Android 12 beta 5 hands-on: So close, yet so far
Another month, another beta release for Android 12. Android 12 beta 5 marks the beginning of the release candidate sequence, where basically everything is final unless some massive bug rears its ugly head before the official launch date. Like Android 12 beta 4, this release is mostly focused on stability, having hopefully squashed several phone-crashing bugs and tweaking the UI to look more like a final product.
To date, Android 12 has been the buggiest beta release of Android we've seen in some time — maybe ever, in fact. Part in parcel of that bugginess is the massive shift in how the UI looks and operates, including the Pixel-exclusive automatic color-changing feature found in the Material You design language.
We're just mere weeks away from the full and proper release of Android 12 on many devices, including the upcoming Android 12 beta on the Galaxy S21, and likely just over a month and a half away from the Pixel 6 release — Google's flagship phone for Material You design. As such, a few people have been nervous to see so many bugs this close to release. This is what a beta program is for, however, and it looks like Google is doing good work on stabilizing the platform.
Android 12 beta 5 can be installed right now and even welcomes the Pixel 5a as the newest phone to qualify for testing. But you'll need an eligible phone and a willingness to put up with a few remaining bugs.
Android 12 beta 5 hands-on: Material You makeovers
Every beta release has seen some major shift toward Material You design language, and the final pieces of the puzzle are finally coming together in Android 12 beta 5. Some of the core everyday system apps, like the clock and calculator apps, are seeing their first major redesigns in years.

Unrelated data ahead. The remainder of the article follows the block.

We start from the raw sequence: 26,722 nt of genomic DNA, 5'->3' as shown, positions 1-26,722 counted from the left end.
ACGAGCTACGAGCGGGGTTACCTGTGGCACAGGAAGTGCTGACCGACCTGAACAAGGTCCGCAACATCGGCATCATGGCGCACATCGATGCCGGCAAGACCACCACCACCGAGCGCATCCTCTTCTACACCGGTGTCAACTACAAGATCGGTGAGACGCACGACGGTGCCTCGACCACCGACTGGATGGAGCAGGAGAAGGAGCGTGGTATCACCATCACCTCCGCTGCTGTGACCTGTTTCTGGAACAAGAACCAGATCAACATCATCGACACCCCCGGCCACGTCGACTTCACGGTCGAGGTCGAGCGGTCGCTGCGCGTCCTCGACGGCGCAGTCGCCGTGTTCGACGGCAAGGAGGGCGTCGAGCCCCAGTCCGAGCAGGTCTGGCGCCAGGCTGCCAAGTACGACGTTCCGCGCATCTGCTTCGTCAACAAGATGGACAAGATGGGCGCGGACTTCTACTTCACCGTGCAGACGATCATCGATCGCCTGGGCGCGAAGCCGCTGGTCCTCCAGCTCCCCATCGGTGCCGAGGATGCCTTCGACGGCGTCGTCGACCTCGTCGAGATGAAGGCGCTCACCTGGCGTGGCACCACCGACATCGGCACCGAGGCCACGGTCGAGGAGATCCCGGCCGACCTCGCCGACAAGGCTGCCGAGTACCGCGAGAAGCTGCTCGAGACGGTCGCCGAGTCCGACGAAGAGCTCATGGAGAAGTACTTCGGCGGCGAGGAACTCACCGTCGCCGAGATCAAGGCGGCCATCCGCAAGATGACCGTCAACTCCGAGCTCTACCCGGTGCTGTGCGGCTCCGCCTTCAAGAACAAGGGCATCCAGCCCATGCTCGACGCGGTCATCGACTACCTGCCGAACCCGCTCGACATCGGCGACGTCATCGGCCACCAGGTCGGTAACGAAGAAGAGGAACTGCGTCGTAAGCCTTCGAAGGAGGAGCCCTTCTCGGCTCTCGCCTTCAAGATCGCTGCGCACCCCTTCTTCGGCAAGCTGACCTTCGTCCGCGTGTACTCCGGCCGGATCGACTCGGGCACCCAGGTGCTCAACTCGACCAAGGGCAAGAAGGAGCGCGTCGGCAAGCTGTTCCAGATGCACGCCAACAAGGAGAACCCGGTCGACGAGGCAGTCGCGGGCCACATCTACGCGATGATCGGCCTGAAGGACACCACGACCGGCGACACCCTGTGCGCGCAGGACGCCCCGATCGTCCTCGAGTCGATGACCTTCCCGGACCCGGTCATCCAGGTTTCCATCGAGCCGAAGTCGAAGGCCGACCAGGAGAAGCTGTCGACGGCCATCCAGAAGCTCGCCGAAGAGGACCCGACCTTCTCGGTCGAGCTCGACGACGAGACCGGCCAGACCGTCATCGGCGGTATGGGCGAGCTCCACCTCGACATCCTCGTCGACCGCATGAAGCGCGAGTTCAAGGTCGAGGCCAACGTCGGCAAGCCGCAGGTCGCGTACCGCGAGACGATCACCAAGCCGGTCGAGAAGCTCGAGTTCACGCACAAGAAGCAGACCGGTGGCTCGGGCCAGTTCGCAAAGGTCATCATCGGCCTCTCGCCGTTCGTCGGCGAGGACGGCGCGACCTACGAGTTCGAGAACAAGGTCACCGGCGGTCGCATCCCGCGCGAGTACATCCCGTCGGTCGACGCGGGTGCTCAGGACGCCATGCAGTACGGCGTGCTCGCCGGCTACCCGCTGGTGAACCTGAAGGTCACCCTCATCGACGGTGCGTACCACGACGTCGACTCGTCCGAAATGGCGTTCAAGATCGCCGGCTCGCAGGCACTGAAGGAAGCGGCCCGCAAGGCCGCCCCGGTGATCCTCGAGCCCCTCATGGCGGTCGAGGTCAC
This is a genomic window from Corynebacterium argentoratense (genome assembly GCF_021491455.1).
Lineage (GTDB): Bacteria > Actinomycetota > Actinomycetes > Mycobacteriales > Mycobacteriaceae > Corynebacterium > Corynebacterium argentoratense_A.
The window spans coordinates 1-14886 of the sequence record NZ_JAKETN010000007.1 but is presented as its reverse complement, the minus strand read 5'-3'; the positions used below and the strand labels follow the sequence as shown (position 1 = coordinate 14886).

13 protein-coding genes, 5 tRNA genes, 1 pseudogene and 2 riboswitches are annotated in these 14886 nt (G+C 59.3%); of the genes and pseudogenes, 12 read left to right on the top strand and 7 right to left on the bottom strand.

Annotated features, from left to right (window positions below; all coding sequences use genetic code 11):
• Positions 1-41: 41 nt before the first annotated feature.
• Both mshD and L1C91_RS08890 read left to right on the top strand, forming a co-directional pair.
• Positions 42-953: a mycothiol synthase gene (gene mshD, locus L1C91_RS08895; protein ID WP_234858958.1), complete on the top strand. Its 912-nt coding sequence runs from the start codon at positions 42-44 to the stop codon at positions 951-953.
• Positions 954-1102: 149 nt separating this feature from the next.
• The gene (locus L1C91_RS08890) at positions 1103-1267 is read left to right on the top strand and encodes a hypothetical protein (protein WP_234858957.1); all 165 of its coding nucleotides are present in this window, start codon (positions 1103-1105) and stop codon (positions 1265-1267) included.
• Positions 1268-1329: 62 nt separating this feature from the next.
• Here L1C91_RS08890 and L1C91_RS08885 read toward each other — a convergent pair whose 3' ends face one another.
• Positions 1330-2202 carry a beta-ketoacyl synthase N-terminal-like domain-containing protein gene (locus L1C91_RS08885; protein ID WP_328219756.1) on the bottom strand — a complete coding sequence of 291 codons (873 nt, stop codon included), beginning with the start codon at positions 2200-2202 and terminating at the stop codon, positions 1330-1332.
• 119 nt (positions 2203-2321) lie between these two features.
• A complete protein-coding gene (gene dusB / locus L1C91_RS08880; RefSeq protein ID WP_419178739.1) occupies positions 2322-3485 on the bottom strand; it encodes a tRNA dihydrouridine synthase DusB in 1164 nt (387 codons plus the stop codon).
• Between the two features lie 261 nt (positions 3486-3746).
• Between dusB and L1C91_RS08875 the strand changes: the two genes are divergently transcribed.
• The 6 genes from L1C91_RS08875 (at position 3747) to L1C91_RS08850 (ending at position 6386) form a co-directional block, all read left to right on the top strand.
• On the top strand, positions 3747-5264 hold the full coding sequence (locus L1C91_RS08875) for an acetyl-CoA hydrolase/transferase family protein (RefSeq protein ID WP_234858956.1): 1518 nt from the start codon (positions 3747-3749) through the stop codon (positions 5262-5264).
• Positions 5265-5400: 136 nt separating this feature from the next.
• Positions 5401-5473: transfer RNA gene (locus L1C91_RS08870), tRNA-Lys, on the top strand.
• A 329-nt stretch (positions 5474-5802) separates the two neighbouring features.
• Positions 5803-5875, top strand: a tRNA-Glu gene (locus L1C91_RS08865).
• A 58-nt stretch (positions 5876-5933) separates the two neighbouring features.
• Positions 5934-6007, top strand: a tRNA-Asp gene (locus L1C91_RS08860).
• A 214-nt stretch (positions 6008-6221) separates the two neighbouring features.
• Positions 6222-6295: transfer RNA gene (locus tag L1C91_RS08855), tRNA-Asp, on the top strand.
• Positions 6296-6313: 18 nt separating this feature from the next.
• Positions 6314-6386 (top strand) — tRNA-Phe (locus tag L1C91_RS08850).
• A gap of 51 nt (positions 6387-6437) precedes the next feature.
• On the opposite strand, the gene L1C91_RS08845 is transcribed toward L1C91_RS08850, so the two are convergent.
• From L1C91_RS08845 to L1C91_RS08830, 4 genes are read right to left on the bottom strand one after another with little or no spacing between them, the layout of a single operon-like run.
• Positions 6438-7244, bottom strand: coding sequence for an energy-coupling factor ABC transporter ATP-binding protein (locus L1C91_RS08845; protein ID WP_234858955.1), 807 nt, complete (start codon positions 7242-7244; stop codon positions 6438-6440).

Gone are the nondescript designs of yore and, in their place, you'll find lots of colored backgrounds behind text that help denote sections. This is in stark contrast to the complete absence of lines or colored sections in the previous Android design refresh, which amplified white space as a primary design trait.
Within the clock app, you'll find larger buttons with a distinct rounded rectangle design throughout. Colors are automatically adapted from the wallpaper you set and match the rest of the colorful UI. These colors are separate from light and dark themes, which can still be toggled at any time, either manually or via a schedule.
The clock widgets we've seen so much of in Android 12 teaser videos from Google are finally making an appearance, as well. Four different shapes can now be chosen from, all of which are resizable and automatically assume the color of the rest of the UI. Likewise, many other widgets also look more distinctly Material You this time around, rounding off the squared corners and adding a dash of color where appropriate.
Conversation widgets finally made their appearance in Android 12 beta 4.1 a few weeks ago but were still half-working for some people. The conversation widgets in this beta release work perfectly on my Pixel 4 XL and are a brilliant way to keep track of conversations across all of the multiple chat apps we have these days. That gives you a one-tap way to head to your favorite chats, no matter the app.
Lastly are changes to the At A Glance widget, which has been a staple of Pixel home screens for years. Google looks to be making this widget more customizable than ever but, unfortunately, has completely broken it in this release. The current system At A Glance widget lacks weather or calendar details and is strangely top-left aligned on the home screen.
There's currently no way to turn it off or adjust settings, as they're just all missing. Even toggling the switches in the options screen does nothing. The manual At A Glace widget can still be added but looks a bit funny underneath the broken one, and it also lacks some key features.
Android 12 beta 5 hands-on: Getting closer to the bottom